Controlled donation after circulatory death (cDCD) occurs after a decision to withdraw life-sustaining treatment (WLST) and subsequent family approach and approval for donation. We currently lack data on factors that impact the decision-making process on WLST and whether time from admission to family approach, influences family consent rates. Such insights could be important in improving the clinical practice of potential cDCD donors. In a prospective multicenter observational study, we evaluated the impact of timing and of the clinical factors during the end-of-life decision-making process in potential cDCD donors. Characteristics and medication use, of 409 potential cDCD donors admitted to the intensive care units (ICU), were assessed. End-of-life decision-making was made after a mean time of 97 h after ICU admission and mostly during the day. Intracranial hemorrhage or ischemic stroke and a high APACHE IV score were associated with a short decision-making process. Preserved brainstem reflexes, high Glasgow Coma Scale scores or cerebral infections were associated with longer time to decision-making. Our data also suggest that the organ donation request could be made shortly after the decision to stop active treatment and consent rates were not influenced by day- or nighttime or by the duration of the ICU stay.
BACKGROUND: The aim of this study was to evaluate the implementation process of a multidisciplinary approach for potential organ donors in the emergency department (ED) in order to incorporate organ donation into their end-of-life care plans.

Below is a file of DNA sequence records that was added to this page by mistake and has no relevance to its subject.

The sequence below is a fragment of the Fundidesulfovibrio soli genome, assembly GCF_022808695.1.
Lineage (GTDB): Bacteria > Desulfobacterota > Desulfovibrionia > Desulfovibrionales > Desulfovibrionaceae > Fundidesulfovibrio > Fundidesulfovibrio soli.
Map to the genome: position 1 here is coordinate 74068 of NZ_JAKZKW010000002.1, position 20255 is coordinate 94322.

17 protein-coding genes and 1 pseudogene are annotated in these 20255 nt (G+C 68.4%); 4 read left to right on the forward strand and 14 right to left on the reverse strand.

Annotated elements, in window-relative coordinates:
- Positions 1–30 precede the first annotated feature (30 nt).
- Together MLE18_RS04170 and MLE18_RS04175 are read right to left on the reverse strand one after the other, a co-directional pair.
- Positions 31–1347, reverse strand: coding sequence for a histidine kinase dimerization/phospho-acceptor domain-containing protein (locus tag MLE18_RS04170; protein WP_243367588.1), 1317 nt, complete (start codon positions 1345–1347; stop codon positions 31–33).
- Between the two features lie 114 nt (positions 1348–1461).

METHODS: A new multidisciplinary approach was implemented in six hospitals in the Netherlands between January 2016 and January 2018. The approach was introduced during staff meetings in the ED, Intensive Care Unit (ICU) and neurology department. When patients with a devastating brain injury (DBI) had a futile prognosis in the ED, without contra indications for organ donation, an ICU admission was considered. Every ICU admission to incorporate organ donation into end-of-life care was systematically evaluated with the involved physicians using a standardized questionnaire.
RESULTS: In total, 55 potential organ donors were admitted to the ICU to incorporate organ donation into end-of-life care. Twenty-seven families consented to donation and 20 successful organ donations were performed. Twenty-nine percent of the total pool of organ donors in these hospitals were admitted to the ICU for organ donation.
CONCLUSIONS: Patients with a DBI and futile medical prognosis in the ED are an important proportion of the total number of donors. The implementation of a multidisciplinary approach is feasible and could lead to better identification of potential donors in the ED.
This article investigates the emergence of a growing demand in the Netherlands: the wish of organ donor families and organ recipients to establish contact. Such direct contact transgresses both the anonymity and privacy long considered by many to be fundamental to organ donation. Legislation prescribes that privacy should be safeguarded, but the parties involved increasingly manage to find each other. Research is needed to provide insight into the ramifications of direct contact, which may inform mourning counseling and psychosocial support. Drawing on qualitative interviews with donor's relatives, we analyze the reasons for the desire to have direct contact. We seek to understand how meanings are constructed and contested through organs at the margins of life and death in the individualized and secularized society of the Netherlands. We find that relatives struggle with persistent restless feelings after postmortem organ donation and may develop a level of personal attachment and assign inalienability to human body parts.